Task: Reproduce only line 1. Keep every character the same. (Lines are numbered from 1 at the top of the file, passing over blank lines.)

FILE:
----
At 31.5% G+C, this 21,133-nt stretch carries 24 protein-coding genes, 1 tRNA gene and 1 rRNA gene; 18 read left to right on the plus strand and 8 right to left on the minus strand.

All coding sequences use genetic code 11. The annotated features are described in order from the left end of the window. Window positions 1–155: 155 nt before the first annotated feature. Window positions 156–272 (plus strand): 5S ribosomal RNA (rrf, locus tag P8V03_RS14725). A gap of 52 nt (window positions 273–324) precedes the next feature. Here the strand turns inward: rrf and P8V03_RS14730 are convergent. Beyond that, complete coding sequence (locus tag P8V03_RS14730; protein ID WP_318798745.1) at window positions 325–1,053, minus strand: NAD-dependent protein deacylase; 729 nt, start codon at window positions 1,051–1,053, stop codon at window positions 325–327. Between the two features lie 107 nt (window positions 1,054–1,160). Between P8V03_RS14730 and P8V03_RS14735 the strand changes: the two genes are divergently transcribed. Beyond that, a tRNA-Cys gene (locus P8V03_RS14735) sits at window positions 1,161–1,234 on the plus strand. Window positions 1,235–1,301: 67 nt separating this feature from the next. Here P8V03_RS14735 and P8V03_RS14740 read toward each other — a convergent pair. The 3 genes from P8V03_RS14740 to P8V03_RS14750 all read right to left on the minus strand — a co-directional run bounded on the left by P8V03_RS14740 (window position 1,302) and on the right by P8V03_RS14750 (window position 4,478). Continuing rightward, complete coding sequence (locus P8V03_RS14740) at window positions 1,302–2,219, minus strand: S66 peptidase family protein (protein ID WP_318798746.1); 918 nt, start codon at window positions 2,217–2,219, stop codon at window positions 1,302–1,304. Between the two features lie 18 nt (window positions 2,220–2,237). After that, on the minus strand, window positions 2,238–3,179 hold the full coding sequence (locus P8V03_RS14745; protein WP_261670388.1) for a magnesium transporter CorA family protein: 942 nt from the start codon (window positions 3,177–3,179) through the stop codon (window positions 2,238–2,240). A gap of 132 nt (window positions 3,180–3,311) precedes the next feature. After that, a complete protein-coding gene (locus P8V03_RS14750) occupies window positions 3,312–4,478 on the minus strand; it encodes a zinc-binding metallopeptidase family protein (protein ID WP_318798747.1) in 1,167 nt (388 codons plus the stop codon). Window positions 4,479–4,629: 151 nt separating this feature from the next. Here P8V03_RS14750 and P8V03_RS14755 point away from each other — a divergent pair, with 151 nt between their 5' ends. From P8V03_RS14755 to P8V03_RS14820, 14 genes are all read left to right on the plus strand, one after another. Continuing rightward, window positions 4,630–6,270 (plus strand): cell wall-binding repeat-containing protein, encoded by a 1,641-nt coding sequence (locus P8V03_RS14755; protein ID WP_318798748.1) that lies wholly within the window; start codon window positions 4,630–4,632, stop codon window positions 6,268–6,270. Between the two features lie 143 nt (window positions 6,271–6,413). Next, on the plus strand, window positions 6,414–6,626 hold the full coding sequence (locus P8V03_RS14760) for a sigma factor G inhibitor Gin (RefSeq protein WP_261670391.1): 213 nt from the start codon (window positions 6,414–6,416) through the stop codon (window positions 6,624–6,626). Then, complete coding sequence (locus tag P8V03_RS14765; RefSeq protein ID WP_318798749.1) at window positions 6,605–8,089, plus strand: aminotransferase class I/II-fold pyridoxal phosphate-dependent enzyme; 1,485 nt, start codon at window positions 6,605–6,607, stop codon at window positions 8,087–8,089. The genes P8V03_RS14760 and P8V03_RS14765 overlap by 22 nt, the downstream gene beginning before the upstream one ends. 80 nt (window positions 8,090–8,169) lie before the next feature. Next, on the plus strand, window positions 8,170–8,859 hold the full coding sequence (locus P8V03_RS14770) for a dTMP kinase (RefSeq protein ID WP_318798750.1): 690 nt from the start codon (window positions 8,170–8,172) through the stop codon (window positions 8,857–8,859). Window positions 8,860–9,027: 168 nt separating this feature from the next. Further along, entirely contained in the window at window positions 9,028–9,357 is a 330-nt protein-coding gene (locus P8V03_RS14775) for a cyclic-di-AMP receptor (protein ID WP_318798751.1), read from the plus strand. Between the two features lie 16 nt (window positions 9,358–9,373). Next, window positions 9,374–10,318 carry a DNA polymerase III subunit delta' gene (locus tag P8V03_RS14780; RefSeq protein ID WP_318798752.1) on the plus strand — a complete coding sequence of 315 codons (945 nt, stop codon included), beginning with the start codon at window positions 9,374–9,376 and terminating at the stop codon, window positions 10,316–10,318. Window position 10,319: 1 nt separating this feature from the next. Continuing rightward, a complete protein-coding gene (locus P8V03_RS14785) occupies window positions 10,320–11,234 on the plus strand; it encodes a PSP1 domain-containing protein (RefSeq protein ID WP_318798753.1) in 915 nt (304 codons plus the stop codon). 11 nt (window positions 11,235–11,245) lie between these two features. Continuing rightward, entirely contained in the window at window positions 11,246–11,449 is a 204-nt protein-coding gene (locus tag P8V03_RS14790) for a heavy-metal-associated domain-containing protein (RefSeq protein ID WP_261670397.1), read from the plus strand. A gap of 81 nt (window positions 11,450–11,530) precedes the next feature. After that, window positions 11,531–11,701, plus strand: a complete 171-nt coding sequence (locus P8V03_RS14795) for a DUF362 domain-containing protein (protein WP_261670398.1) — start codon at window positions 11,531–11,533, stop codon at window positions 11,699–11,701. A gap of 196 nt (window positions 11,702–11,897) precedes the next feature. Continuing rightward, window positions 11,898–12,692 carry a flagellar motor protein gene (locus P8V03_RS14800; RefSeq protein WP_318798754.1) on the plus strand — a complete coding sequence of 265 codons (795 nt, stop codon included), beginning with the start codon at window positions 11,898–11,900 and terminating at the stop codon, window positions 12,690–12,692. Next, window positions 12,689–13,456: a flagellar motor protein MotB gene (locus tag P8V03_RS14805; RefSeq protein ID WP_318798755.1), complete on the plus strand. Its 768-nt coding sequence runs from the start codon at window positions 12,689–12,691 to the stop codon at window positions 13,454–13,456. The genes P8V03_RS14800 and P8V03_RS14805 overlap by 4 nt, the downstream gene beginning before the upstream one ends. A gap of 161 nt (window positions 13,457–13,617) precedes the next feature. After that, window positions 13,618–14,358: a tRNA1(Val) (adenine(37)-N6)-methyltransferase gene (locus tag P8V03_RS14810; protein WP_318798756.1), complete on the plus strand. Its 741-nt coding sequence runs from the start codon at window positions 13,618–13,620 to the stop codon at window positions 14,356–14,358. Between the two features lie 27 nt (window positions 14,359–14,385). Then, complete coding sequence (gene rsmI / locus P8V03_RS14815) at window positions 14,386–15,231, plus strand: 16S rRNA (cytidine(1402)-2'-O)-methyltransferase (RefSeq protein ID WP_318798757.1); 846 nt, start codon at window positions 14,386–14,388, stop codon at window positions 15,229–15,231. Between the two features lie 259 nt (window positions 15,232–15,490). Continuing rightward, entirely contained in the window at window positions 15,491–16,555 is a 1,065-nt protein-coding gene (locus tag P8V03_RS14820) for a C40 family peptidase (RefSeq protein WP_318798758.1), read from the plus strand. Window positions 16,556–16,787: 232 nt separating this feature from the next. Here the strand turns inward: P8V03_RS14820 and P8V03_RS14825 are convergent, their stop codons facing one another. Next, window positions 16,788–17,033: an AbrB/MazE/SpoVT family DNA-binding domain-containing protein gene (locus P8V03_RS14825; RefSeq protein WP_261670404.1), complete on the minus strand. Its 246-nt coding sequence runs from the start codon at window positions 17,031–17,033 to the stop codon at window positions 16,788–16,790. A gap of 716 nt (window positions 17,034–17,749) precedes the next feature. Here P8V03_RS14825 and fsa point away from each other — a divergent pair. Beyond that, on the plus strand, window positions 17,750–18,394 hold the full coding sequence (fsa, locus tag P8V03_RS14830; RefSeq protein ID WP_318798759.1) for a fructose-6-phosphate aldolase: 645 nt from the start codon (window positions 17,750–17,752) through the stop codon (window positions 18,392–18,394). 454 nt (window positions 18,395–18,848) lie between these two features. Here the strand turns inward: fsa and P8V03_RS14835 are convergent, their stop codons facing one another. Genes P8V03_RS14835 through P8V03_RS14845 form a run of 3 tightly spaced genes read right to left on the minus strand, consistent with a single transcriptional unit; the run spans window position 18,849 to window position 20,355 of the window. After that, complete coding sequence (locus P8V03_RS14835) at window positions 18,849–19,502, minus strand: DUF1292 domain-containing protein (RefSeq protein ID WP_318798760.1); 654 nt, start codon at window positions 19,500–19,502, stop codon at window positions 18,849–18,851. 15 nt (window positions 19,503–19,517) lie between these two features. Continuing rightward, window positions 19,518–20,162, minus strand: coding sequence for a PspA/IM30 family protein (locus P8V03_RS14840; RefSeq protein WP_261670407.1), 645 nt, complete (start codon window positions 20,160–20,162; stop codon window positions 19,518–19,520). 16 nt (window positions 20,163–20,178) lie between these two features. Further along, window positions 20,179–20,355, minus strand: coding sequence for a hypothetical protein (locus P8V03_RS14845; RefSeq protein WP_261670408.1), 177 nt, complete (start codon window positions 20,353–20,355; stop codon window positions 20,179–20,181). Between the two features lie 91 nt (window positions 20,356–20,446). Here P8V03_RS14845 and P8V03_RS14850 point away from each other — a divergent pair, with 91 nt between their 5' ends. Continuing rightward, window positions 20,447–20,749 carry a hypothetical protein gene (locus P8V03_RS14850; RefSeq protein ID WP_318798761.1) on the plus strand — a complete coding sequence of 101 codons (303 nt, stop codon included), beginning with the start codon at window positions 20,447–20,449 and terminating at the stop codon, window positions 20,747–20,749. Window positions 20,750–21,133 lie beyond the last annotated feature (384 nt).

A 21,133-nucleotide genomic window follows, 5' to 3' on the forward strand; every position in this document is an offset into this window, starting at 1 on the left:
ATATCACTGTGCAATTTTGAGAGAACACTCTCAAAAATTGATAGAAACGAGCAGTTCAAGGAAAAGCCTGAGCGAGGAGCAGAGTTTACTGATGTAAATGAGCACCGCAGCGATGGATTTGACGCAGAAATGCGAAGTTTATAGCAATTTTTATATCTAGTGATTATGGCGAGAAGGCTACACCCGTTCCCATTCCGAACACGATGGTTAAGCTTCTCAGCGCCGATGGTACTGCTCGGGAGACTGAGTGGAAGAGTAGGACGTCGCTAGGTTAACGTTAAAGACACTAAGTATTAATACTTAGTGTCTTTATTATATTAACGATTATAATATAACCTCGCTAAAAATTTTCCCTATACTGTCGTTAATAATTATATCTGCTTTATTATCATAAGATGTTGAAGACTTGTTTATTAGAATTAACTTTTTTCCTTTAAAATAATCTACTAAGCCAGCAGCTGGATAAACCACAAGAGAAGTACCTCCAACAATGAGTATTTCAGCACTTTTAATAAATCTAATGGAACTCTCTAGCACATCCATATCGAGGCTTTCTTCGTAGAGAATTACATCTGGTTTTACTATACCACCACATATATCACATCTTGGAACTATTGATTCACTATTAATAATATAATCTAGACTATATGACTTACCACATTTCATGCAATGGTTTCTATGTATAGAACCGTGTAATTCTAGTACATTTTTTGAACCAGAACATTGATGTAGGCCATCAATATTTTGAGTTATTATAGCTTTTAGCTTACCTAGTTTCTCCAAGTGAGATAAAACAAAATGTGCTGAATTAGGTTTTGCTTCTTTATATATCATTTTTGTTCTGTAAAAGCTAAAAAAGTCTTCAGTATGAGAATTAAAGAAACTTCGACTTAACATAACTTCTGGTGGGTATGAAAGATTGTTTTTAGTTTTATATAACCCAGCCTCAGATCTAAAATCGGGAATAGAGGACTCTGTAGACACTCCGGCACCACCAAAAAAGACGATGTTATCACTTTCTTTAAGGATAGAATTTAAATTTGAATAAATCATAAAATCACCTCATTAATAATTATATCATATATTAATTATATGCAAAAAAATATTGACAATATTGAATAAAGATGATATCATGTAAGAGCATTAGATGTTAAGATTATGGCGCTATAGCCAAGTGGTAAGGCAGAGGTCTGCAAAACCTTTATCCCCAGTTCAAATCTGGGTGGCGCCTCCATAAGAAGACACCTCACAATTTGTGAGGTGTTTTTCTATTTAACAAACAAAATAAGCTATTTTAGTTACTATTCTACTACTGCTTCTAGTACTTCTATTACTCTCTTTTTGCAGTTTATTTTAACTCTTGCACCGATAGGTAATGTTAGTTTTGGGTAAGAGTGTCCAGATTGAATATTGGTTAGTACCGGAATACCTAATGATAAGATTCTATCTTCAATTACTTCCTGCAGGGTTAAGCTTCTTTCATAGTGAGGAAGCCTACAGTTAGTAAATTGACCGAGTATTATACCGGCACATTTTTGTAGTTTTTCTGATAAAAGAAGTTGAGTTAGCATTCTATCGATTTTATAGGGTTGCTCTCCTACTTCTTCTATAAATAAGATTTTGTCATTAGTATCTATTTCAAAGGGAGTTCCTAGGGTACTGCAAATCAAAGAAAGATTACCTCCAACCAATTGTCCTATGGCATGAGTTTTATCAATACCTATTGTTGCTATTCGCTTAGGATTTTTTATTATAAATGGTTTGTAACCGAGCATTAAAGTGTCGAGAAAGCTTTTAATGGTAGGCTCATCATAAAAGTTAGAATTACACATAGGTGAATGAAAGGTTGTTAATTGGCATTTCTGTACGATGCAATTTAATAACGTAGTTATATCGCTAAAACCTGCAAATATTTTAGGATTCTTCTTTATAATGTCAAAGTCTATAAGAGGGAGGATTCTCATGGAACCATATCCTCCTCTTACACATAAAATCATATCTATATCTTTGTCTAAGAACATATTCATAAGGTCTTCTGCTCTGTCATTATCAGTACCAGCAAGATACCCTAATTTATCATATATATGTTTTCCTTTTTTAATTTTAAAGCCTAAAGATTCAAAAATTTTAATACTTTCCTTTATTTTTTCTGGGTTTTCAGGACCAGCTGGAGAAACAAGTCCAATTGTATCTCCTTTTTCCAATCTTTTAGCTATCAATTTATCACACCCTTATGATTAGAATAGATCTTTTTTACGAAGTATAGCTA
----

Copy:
At 31.5% G+C, this 21,133-nt stretch carries 24 protein-coding genes, 1 tRNA gene and 1 rRNA gene; 18 read left to right on the plus strand and 8 right to left on the minus strand.